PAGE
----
The Good News:

419 (Advance fee fraud) Cell Arrested
Amsterdam police this week arrested another 419 cell and confiscated computers, fake travel documents, and bogus banking documents.The five suspects are being held pending extradition to the US, where they could face up to 20 years in prison.

Former LA Social Security Employee Charged in ID Theft Scheme
A former Social Security Administration employee faces federal charges of allegedly passing along confidential information mined from a government computer to identity thieves who racked up some $2.5 million in illegal credit card purchases, prosecutors said.

The Bad News:

Google sponsored links not safe?
Since at least 10 April criminals have been gaming Google's "sponsored links" -- the paid ads shown alongside search engine results. They are aiming to get their malicious software installed on computers whose users click onto ad links after searching for legitimate sites such as BBBonline.org, the official Web site of the Better Business Bureau, and cars.com, but are actually coming from a place called smarttrack.org masquerading as one of the legit sites.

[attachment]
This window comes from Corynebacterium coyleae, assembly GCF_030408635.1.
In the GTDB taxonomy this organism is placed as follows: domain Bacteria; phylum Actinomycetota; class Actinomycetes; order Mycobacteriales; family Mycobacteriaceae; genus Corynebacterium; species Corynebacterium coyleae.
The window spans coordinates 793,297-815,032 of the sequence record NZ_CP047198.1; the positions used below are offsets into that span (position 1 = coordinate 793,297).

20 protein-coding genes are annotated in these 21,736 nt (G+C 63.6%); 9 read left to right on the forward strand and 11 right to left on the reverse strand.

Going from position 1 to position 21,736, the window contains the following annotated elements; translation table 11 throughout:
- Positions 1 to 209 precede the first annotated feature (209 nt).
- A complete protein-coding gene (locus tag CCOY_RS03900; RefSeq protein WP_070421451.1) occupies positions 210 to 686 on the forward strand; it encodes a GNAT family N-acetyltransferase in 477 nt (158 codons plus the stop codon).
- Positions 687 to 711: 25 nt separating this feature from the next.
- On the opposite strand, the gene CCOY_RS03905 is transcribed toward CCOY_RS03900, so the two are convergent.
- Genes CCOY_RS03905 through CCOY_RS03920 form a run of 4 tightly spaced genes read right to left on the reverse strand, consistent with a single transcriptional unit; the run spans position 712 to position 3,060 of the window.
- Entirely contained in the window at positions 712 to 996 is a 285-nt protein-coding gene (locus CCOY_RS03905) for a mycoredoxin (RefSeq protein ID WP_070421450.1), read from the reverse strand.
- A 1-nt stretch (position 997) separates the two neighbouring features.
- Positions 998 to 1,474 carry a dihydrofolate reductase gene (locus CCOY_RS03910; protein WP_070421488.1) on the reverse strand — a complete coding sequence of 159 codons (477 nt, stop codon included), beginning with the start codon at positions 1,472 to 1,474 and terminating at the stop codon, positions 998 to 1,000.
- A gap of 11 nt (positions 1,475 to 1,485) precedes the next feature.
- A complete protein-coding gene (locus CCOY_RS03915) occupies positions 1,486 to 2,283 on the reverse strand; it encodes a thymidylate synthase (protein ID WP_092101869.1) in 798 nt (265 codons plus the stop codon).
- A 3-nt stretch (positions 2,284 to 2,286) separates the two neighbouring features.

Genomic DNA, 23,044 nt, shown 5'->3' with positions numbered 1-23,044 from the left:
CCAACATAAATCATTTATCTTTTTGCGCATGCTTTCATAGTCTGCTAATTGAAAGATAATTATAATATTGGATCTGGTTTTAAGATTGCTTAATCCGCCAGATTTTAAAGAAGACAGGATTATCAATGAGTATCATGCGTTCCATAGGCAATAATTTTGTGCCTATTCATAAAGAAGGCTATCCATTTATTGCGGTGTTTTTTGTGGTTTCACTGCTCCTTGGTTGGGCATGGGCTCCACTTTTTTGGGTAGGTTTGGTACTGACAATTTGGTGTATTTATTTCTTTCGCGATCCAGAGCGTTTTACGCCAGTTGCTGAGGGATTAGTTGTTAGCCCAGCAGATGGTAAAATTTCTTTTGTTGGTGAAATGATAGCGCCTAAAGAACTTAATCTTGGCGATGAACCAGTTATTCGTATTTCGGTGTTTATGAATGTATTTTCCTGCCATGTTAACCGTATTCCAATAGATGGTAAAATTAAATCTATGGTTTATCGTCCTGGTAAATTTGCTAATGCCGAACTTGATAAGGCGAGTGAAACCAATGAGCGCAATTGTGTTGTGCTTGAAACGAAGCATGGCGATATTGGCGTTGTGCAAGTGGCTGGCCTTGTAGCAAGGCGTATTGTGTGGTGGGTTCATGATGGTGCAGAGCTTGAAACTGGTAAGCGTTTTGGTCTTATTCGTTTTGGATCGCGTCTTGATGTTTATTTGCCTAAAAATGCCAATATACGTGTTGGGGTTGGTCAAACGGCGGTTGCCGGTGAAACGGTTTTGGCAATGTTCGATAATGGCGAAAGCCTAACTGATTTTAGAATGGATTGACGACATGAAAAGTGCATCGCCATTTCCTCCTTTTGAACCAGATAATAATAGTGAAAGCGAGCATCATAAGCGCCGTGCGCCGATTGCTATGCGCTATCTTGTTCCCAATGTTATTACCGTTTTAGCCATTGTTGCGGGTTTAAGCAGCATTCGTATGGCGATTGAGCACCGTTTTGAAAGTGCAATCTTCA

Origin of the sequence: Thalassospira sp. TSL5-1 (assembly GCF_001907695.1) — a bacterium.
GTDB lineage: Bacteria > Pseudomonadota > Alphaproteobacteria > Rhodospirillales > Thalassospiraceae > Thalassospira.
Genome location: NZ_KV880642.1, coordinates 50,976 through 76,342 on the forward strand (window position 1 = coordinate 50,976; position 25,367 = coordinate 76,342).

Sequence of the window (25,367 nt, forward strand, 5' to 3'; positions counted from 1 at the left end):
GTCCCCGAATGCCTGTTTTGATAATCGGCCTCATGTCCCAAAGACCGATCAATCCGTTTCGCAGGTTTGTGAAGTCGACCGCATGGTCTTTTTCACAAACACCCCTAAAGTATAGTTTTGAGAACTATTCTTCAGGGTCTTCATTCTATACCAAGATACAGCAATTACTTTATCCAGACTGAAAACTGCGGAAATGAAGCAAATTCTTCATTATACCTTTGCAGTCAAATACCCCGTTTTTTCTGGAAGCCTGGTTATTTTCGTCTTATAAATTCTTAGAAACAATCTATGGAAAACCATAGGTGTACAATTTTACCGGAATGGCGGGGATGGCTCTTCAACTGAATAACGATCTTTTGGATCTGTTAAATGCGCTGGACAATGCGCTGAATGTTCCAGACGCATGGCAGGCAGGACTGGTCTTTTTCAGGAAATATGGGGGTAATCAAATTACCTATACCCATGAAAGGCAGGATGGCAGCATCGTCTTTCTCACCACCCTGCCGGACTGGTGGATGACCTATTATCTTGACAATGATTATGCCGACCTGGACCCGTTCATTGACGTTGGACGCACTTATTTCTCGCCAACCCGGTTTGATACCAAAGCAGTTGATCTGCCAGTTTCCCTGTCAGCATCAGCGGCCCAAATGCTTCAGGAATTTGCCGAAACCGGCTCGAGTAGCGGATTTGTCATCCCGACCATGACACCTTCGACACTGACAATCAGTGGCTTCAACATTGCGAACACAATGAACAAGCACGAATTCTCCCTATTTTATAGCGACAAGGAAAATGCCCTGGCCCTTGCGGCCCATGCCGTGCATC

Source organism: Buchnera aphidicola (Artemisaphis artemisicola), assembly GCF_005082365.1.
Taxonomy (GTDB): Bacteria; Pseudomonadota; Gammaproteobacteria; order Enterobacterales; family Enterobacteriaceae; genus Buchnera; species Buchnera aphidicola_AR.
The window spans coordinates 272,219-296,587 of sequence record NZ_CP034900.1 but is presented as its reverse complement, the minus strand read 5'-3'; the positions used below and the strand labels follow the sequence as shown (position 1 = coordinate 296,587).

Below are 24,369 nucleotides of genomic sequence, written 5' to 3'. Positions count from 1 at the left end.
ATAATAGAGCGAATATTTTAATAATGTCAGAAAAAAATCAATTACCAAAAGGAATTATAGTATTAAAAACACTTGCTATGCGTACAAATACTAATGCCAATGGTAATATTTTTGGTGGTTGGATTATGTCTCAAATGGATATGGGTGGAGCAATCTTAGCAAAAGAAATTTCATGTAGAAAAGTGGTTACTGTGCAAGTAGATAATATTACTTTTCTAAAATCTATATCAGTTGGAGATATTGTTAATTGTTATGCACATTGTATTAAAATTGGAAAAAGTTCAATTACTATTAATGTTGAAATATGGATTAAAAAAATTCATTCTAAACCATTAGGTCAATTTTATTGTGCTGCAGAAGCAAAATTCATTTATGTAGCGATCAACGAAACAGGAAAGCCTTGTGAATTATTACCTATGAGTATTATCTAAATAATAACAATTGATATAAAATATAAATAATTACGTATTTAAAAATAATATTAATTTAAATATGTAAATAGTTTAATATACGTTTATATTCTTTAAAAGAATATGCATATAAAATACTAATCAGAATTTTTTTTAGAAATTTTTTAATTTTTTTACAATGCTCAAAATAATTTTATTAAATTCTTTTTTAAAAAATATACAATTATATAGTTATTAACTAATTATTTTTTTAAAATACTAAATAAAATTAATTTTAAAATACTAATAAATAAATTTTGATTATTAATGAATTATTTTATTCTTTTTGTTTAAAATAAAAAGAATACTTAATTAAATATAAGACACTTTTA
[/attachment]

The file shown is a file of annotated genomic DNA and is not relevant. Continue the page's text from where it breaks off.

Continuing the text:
First iPod Virus Discovered
Kaspersky Lab announced on April 5 that it has discovered the first virus affecting iPod.
While the proof-of-concept discovery carries no payload and cannot spread – thus posing no real threat – researchers said the virus is proof that specific platforms, such as the ubiquitous digital music player, can be infected with malware.

New Image Spam Tactic
Spammers and hackers are taking a new tack in their evolving e-mail assault.
Dmitri Alperovitch, principal research scientist at Secure Computing, said that instead of embedding image spam inside of e-mail messages, cybercriminals are starting to embed only a link to a photo or image they've put up on a photo-sharing site. Alperovitch said in an interview that this makes it a lot easier and more cost effective for the spammers, who no longer have to embed a bandwidth-sucking image in every message spammed out.

Malware Spikes In 1Q As Hackers Increasingly Infect Web Sites
According to a study from Sophos, an antivirus and anti-spam company, researchers discovered 23,864 new threats in the first three months of 2007. That's more than double the number of new malware identified in the same period last year, when Sophos discovered 9,450.

Trojan Horse Uses Virginia Tragedy as Bait
Spammers and hackers are using the slayings at Virginia Tech as a gory lure to infect computers with malicious software, security experts noted. After emergencies and disasters, fraudulent Web sites purporting to collect charity money also tend to emerge. So far, more than 450 domain names related to the Virginia Tech shooting have been registered that look questionable, wrote Johannes Ullrich, chief technical officer for the Internet Storm Center, part of the SANS Institute, which monitors the health of the Internet.